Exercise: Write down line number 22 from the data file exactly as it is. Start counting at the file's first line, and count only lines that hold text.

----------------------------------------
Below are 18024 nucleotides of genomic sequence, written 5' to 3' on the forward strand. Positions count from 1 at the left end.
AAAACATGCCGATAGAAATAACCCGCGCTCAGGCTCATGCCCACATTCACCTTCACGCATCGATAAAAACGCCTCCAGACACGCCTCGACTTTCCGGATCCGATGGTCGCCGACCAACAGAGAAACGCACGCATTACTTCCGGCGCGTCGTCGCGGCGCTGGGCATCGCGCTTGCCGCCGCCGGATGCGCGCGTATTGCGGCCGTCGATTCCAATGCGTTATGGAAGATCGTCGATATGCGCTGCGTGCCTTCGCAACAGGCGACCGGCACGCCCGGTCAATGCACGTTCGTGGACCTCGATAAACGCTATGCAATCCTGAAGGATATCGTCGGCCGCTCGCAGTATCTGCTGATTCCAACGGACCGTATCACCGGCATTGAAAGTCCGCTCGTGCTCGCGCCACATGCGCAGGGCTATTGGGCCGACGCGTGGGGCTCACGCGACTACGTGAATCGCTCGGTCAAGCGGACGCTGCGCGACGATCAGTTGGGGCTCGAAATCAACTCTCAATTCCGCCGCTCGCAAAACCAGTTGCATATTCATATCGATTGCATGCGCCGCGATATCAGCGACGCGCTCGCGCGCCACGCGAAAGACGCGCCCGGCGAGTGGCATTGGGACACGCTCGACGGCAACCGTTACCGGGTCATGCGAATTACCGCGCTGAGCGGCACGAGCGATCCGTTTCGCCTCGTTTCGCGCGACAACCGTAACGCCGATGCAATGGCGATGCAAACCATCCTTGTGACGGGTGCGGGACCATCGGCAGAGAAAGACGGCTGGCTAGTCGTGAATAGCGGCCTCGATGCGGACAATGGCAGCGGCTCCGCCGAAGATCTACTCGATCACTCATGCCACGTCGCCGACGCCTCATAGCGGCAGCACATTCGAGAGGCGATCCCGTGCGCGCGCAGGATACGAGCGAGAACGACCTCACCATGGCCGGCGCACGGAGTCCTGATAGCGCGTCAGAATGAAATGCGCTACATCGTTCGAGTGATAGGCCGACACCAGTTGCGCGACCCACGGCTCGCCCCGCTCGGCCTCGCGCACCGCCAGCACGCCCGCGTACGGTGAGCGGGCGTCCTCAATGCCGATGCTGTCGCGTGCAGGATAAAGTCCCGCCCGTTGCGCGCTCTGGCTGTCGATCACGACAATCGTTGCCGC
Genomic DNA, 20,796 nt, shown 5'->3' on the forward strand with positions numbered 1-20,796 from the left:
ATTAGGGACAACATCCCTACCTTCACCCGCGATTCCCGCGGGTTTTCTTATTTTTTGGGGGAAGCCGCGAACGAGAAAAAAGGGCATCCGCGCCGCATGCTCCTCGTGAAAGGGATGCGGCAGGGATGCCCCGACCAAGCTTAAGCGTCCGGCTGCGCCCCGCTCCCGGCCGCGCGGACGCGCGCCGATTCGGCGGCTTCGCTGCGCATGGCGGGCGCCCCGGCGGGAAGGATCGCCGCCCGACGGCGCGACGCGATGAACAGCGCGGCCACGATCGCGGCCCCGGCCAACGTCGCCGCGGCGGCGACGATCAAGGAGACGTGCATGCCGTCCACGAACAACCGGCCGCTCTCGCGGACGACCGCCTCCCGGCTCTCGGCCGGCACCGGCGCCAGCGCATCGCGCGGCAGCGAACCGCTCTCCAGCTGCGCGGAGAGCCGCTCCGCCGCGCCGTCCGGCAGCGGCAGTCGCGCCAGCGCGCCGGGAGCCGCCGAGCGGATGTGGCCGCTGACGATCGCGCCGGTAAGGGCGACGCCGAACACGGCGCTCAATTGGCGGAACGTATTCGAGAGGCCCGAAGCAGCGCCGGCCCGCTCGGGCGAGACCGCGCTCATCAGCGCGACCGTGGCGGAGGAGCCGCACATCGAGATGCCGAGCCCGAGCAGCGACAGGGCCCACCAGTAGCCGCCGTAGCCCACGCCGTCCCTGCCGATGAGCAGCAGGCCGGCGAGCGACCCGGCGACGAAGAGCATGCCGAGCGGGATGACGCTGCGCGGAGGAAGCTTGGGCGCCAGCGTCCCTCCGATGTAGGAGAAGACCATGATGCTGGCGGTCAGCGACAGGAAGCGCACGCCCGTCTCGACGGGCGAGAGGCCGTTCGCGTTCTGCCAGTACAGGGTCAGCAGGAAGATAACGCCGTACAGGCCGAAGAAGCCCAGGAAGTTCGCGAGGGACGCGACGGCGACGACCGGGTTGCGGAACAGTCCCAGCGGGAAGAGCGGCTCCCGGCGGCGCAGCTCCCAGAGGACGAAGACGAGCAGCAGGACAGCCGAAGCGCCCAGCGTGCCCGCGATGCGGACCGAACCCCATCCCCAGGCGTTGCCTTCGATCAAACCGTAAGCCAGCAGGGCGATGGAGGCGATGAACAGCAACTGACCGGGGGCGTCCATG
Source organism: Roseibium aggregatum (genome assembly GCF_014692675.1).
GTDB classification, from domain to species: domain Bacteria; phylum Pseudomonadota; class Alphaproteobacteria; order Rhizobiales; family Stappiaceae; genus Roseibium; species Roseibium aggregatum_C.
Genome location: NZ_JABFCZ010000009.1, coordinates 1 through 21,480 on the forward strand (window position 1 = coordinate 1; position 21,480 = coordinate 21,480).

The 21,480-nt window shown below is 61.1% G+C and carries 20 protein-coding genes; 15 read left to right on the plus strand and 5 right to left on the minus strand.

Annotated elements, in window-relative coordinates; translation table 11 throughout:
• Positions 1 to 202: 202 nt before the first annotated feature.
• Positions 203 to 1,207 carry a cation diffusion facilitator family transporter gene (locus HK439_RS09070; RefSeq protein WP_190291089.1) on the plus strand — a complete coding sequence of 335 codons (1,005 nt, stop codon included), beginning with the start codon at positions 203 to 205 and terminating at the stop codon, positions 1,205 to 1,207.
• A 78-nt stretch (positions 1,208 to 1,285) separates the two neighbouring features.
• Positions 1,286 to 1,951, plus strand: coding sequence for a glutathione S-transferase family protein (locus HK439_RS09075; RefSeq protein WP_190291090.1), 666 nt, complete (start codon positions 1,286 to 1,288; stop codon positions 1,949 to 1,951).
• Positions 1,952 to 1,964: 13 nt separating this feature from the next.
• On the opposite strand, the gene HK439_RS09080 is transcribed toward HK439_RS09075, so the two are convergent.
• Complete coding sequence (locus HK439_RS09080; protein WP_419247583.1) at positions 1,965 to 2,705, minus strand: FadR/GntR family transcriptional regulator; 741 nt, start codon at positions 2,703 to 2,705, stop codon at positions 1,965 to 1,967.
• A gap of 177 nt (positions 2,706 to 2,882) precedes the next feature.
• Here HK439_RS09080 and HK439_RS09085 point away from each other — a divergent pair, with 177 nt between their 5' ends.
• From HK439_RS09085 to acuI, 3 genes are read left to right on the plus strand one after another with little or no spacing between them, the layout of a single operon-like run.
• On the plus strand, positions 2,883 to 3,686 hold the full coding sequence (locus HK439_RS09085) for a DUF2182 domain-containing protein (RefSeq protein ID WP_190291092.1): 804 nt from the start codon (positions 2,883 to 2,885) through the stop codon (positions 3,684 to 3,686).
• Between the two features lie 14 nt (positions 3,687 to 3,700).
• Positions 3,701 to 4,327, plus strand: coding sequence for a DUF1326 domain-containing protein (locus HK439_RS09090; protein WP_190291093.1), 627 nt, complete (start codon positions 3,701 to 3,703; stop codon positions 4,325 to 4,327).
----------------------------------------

• Positions 3,701 to 4,327, plus strand: coding sequence for a DUF1326 domain-containing protein (locus HK439_RS09090; protein WP_190291093.1), 627 nt, complete (start codon positions 3,701 to 3,703; stop codon positions 4,325 to 4,327).